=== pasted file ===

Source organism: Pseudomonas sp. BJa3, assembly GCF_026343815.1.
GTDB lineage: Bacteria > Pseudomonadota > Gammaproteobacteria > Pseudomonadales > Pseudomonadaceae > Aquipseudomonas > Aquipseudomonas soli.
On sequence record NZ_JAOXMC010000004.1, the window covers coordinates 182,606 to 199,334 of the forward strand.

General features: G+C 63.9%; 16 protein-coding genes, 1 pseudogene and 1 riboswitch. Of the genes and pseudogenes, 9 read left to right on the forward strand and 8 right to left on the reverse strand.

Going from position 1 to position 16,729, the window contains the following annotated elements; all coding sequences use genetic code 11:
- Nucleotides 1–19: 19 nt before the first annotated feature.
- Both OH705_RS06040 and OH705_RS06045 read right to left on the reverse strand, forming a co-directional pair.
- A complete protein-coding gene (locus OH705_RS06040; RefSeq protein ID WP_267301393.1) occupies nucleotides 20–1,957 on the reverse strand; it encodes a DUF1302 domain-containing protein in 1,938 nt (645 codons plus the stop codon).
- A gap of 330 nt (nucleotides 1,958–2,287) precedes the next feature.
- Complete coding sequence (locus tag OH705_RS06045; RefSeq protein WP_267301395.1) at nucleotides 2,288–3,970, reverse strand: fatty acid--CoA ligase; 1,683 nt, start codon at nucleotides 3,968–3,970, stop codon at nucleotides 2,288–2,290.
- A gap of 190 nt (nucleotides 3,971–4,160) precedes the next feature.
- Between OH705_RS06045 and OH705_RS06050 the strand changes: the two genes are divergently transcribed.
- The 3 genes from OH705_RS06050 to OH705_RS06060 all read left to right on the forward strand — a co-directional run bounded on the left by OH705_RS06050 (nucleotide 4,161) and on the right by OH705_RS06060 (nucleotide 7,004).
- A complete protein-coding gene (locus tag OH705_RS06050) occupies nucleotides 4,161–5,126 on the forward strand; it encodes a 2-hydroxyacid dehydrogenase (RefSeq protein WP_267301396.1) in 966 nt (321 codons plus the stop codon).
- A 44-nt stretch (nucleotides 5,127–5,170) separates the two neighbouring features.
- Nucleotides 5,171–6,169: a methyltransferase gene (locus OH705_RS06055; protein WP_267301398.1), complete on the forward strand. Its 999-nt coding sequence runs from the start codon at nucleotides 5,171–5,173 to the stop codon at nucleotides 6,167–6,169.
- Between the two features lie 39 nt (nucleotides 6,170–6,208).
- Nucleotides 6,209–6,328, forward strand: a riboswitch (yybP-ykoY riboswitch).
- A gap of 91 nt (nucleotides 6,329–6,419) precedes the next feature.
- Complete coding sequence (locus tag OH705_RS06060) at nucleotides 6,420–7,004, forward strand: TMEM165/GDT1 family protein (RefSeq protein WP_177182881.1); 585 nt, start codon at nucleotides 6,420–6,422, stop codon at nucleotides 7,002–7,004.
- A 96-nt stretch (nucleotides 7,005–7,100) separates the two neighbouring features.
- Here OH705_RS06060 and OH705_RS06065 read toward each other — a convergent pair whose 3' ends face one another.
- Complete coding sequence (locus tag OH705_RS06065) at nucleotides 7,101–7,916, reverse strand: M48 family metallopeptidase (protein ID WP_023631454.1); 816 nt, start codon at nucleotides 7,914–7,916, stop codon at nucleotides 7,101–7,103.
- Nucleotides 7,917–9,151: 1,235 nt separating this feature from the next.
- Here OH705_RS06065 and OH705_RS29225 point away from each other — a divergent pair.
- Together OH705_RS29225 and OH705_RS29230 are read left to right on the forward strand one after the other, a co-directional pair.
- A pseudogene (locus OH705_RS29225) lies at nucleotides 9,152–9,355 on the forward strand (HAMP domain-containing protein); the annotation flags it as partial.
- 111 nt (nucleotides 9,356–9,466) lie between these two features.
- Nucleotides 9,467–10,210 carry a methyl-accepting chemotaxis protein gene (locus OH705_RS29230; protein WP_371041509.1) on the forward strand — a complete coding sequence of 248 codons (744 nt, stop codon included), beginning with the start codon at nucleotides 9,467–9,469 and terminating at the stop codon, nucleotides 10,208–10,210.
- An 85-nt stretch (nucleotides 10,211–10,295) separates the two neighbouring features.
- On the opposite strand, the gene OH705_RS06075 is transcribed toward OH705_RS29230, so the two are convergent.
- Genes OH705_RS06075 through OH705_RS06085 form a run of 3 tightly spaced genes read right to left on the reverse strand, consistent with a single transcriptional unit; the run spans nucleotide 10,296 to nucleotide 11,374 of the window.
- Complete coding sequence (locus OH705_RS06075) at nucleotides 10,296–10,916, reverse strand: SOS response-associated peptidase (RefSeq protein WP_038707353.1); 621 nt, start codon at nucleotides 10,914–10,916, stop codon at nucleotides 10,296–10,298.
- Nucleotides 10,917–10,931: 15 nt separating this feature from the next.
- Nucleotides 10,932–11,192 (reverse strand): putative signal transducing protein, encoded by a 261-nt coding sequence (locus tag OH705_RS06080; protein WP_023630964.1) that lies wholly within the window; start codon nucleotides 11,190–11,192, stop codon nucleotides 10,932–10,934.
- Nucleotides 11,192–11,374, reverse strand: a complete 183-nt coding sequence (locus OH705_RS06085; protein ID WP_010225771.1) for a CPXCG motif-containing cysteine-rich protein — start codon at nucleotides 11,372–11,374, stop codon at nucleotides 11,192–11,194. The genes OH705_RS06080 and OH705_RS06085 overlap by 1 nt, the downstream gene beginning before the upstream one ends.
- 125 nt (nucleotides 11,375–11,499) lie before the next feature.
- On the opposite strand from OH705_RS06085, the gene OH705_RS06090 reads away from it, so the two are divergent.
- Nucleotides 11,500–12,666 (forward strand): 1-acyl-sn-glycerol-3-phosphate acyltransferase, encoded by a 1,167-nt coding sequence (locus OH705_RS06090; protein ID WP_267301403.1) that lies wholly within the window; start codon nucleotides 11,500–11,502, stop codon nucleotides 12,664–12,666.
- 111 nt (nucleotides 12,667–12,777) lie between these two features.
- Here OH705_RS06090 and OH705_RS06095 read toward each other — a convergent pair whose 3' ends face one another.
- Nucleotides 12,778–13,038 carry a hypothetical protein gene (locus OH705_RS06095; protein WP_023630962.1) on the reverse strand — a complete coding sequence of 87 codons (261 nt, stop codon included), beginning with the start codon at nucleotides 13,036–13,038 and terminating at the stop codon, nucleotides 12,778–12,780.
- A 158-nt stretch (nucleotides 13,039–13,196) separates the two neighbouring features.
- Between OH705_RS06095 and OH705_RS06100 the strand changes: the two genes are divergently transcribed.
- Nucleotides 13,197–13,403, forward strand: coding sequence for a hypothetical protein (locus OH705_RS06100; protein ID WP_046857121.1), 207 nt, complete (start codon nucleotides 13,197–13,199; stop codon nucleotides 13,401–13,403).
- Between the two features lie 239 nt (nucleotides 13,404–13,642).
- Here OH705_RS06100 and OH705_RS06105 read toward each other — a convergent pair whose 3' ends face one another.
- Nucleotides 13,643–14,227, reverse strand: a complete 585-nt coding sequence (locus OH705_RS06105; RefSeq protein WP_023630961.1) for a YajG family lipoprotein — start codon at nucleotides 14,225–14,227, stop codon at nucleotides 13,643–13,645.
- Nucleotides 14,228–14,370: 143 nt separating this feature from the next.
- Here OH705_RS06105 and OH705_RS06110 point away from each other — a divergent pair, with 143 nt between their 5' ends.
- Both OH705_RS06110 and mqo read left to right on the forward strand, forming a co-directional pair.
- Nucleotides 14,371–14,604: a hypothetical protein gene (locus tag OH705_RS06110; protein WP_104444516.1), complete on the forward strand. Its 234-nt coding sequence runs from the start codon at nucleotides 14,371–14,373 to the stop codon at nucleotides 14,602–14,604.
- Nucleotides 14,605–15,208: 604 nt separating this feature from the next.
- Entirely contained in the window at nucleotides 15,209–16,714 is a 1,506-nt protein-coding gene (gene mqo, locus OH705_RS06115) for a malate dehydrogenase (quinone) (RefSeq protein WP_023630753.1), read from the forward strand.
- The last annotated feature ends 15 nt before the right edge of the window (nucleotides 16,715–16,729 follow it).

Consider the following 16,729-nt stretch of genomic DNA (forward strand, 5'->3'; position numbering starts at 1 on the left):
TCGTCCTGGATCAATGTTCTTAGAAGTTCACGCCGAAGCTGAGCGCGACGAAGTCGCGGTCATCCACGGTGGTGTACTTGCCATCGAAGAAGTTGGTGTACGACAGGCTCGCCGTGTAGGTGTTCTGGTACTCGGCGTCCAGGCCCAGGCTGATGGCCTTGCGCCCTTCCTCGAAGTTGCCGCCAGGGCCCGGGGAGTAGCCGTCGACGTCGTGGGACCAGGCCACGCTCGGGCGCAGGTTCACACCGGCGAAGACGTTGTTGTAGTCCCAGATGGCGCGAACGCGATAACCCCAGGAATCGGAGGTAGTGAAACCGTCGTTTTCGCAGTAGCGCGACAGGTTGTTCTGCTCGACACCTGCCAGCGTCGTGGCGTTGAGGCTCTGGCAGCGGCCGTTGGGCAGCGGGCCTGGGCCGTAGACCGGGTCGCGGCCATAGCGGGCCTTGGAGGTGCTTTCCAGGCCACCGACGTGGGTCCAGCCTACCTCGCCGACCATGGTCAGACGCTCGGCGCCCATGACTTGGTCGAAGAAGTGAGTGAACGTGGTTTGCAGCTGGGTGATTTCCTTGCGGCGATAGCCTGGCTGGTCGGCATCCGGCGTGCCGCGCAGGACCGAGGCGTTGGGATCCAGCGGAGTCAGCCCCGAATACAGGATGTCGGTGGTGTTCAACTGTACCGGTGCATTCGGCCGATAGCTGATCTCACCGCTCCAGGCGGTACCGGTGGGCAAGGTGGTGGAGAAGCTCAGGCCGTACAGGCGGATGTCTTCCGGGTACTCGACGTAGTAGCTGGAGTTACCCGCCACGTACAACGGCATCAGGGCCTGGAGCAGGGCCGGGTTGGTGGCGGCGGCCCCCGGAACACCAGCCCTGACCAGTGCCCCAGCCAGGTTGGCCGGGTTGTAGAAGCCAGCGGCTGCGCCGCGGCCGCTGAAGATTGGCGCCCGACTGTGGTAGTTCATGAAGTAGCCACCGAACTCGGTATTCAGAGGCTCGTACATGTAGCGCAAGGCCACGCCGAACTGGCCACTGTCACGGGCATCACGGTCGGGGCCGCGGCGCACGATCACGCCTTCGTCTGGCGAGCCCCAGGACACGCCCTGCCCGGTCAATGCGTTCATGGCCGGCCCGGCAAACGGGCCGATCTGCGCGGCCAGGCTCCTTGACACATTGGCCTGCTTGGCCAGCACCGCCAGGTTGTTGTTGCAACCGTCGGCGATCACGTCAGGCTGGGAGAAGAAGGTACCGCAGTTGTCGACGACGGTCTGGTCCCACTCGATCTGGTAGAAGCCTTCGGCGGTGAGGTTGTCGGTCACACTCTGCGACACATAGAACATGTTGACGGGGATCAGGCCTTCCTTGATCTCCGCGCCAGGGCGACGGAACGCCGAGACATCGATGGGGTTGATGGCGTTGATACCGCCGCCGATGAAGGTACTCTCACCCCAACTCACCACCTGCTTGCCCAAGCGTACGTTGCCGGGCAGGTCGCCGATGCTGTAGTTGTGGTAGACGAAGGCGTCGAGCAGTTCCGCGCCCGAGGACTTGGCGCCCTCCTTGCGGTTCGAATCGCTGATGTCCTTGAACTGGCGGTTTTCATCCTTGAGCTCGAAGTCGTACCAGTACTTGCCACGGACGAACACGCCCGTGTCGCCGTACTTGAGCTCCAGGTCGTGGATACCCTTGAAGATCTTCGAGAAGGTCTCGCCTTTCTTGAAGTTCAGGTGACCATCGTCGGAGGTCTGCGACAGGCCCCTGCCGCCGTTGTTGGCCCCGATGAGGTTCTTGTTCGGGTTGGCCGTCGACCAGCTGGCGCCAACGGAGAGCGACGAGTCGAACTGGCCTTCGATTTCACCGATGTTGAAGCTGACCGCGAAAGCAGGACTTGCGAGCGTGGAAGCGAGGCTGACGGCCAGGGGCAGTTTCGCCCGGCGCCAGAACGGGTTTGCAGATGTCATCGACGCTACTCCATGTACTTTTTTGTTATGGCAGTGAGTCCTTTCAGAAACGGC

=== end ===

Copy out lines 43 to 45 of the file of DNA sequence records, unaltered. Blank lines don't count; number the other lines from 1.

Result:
- A 158-nt stretch (nucleotides 13,039–13,196) separates the two neighbouring features.
- Between OH705_RS06095 and OH705_RS06100 the strand changes: the two genes are divergently transcribed.
- Nucleotides 13,197–13,403, forward strand: coding sequence for a hypothetical protein (locus OH705_RS06100; protein ID WP_046857121.1), 207 nt, complete (start codon nucleotides 13,197–13,199; stop codon nucleotides 13,401–13,403).